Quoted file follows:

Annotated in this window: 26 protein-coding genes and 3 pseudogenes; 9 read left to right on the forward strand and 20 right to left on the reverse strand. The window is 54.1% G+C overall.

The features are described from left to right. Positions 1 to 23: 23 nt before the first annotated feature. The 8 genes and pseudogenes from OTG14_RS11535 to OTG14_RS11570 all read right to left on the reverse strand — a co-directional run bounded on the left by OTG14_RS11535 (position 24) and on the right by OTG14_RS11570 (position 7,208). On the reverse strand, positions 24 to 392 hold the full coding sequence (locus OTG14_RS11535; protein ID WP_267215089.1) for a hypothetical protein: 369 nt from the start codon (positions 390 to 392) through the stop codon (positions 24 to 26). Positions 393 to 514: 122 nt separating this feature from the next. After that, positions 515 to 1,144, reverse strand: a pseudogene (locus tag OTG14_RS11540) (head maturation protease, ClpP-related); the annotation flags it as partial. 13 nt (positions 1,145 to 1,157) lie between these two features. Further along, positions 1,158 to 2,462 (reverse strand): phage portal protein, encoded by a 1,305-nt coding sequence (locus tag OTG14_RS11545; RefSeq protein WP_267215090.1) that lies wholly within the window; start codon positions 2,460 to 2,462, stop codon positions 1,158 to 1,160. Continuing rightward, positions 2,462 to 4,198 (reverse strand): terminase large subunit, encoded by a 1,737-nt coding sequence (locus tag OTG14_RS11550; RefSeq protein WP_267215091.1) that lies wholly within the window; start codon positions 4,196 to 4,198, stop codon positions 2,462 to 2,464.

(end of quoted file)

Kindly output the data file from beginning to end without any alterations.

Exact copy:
Annotated in this window: 26 protein-coding genes and 3 pseudogenes; 9 read left to right on the forward strand and 20 right to left on the reverse strand. The window is 54.1% G+C overall.

The features are described from left to right. Positions 1 to 23: 23 nt before the first annotated feature. The 8 genes and pseudogenes from OTG14_RS11535 to OTG14_RS11570 all read right to left on the reverse strand — a co-directional run bounded on the left by OTG14_RS11535 (position 24) and on the right by OTG14_RS11570 (position 7,208). On the reverse strand, positions 24 to 392 hold the full coding sequence (locus OTG14_RS11535; protein ID WP_267215089.1) for a hypothetical protein: 369 nt from the start codon (positions 390 to 392) through the stop codon (positions 24 to 26). Positions 393 to 514: 122 nt separating this feature from the next. After that, positions 515 to 1,144, reverse strand: a pseudogene (locus tag OTG14_RS11540) (head maturation protease, ClpP-related); the annotation flags it as partial. 13 nt (positions 1,145 to 1,157) lie between these two features. Further along, positions 1,158 to 2,462 (reverse strand): phage portal protein, encoded by a 1,305-nt coding sequence (locus tag OTG14_RS11545; RefSeq protein WP_267215090.1) that lies wholly within the window; start codon positions 2,460 to 2,462, stop codon positions 1,158 to 1,160. Continuing rightward, positions 2,462 to 4,198 (reverse strand): terminase large subunit, encoded by a 1,737-nt coding sequence (locus tag OTG14_RS11550; RefSeq protein WP_267215091.1) that lies wholly within the window; start codon positions 4,196 to 4,198, stop codon positions 2,462 to 2,464.